It HAS been shown that dietary taurine DOES increase the ratio of taurine conjugated bile and that this DOES increase bile synthesis (which increases the ratio of chenodeoxycholic acid) and lithocholic acid.

‘Oral administration of taurine for 10 days (to guinea pigs) increased taurine-conjugated bile acids and bile acid synthesis from 4.28 to 7.27.
Also, taurine feeding increased the amount of lithocholic acid in the caecum and large intestine by about 40%. R] (Recall from THIS POST that lithocholic acid is an FXR antagonist and is indicated as a potent promoter of optimal health and longevity)

Other researchers also found that ‘taurine supplementation increases the synthesis and excretion of taurine-conjugated bile acids’ and they concluded that the increased bile acid synthesis was the mechanism behind the reduction in serum and liver cholesterol levels.
This is because of an increase in cholesterol conversion bile acids when bile synthesis is increased. R]
More research showed that rats fed a diet containing fish protein hydrolysate, rich in taurine and glycine, for 26 days had markedly elevated fasting plasma bile acid levels relative to rats fed soy protein or casein.
‘Concomitantly, the fish protein hydrolysate fed rats had reduced liver lipids and fasting plasma triglyceride levels. Furthermore, visceral adipose tissue mass was reduced and expression of genes involved in fatty acid oxidation and energy expenditure was induced in adipose tissues of rats fed FPH.’R]

Another study demonstrated that the choice of dietary protein source (one rich in taurine) is sufficient to increase plasma bile acid levels in high-fat fed rats.
‘Importantly, the elevated plasma bile acid level was accompanied with attenuated diet-induced obesity and ameliorated characteristics of the metabolic syndrome.’ R]

This study excluded the possibility that taurine may be preventing health dysregulation due to its anti-oxidant powers, since tissue taurine concentrations were unchanged by taurine supplementation.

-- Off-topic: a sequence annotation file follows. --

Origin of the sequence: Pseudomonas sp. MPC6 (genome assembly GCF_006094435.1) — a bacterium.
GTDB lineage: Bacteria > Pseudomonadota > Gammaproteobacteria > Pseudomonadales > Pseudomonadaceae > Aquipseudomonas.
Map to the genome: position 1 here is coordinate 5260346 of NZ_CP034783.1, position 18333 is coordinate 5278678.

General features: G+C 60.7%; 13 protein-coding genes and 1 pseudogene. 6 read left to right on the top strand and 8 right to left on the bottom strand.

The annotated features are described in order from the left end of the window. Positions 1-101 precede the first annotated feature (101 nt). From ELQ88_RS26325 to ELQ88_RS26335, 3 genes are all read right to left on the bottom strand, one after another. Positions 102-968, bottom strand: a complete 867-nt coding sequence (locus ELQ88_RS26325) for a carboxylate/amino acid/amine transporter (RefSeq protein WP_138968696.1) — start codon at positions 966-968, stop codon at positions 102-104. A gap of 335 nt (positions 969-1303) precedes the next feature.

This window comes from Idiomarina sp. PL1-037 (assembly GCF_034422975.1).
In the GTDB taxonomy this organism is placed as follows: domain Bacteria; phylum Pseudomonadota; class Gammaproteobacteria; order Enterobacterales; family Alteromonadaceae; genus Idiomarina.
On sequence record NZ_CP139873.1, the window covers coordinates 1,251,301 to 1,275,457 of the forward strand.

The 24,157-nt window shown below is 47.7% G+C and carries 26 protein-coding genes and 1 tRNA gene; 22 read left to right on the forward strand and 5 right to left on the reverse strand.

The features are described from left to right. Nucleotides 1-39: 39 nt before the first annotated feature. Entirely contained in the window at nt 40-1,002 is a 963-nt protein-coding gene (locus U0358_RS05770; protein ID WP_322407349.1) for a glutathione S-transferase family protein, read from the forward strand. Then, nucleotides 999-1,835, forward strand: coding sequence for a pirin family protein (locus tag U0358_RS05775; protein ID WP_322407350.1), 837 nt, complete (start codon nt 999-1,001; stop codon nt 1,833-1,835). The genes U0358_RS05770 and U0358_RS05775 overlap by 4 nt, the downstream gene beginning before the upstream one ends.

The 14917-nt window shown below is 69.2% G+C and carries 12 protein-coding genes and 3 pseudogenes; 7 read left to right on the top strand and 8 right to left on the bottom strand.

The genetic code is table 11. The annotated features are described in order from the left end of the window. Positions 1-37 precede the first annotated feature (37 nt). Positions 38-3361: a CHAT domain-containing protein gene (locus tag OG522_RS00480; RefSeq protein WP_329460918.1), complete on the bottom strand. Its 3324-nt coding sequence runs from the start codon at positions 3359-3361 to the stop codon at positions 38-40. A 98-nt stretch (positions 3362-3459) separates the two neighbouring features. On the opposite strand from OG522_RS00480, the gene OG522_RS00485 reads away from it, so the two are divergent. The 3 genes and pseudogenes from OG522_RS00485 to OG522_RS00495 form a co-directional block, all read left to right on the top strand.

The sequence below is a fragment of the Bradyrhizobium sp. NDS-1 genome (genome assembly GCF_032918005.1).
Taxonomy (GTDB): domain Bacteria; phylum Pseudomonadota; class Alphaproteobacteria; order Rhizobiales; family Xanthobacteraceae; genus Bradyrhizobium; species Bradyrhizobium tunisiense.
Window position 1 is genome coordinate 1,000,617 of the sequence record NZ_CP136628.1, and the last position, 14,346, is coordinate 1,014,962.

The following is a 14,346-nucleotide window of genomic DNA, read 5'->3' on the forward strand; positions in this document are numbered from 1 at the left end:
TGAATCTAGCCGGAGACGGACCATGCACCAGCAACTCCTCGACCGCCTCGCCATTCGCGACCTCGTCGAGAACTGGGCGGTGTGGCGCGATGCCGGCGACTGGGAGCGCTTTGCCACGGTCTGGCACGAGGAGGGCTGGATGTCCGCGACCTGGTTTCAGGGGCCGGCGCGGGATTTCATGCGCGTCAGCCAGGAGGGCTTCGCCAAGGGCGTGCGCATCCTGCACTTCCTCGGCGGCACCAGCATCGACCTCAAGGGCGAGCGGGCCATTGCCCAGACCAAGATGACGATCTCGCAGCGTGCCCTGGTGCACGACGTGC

A bile acid sequestrant, (which removes bile and prevents its signalling), prevented the beneficial effects of the taurine-rich supplement on adiposity, triglycerides and hyperglycaemia.
This strongly indicates that alteration of bile metabolism is the beneficial mechanism behind dietary taurine.

Also supporting the role of taurine in beneficial bile signalling, a study found that when obesity-prone male mice were fed high-fat, high-sucrose diets with protein sources of increasing endogenous taurine content, i.e., chicken, cod, crab and scallop, for 6 weeks. The energy intake was lower in crab and scallop-fed mice than in chicken and cod-fed mice, but only scallop-fed mice gained less body and fat mass.
Triacylglyceride, non-esterified fatty acids and glycerol levels were significantly reduced, whilst the plasma HDL-to-total-cholesterol ratio was higher.
Dietary intake of taurine and glycine correlated negatively with body mass gain and total fat mass, while intake of all other amino acids correlated positively.
In fact, dietary scallop protein completely prevented high-fat, high-sucrose-induced obesity whilst maintaining lean body mass and improving the plasma lipid profile in obesity-prone male mice. R]

Alcohol-Induced Leaky Gut

Fatty liver is a symptom of endotoxemia and intestinal permeability.
Other than a high fat/high carb/high sugar diet; the other well known way to induce fatty liver disease and various other manifestations of inflammatory dysfunction, is via excess alcohol.
A recent study found that the risk of developing metabolic syndrome increases the more a person drinks.
The study found that drinkers in the highest category of intensity have a 60 percent greater risk of developing metabolic syndrome than those in the lowest category.
Researchers found that the effect of drinking patterns is independent of age, race, gender, family history of heart disease and diabetes, smoking, physical activity and other risk factors. R]
Another study showed that binge drinking was associated with increased atherosclerotic progression in an 11-year follow-up of middle-aged men.
The progression of atherosclerosis was increased among men who consumed 6 drinks or more on one occasion.
Drinking large quantities of alcohol more than twice a week increased the risk of stroke mortality in men.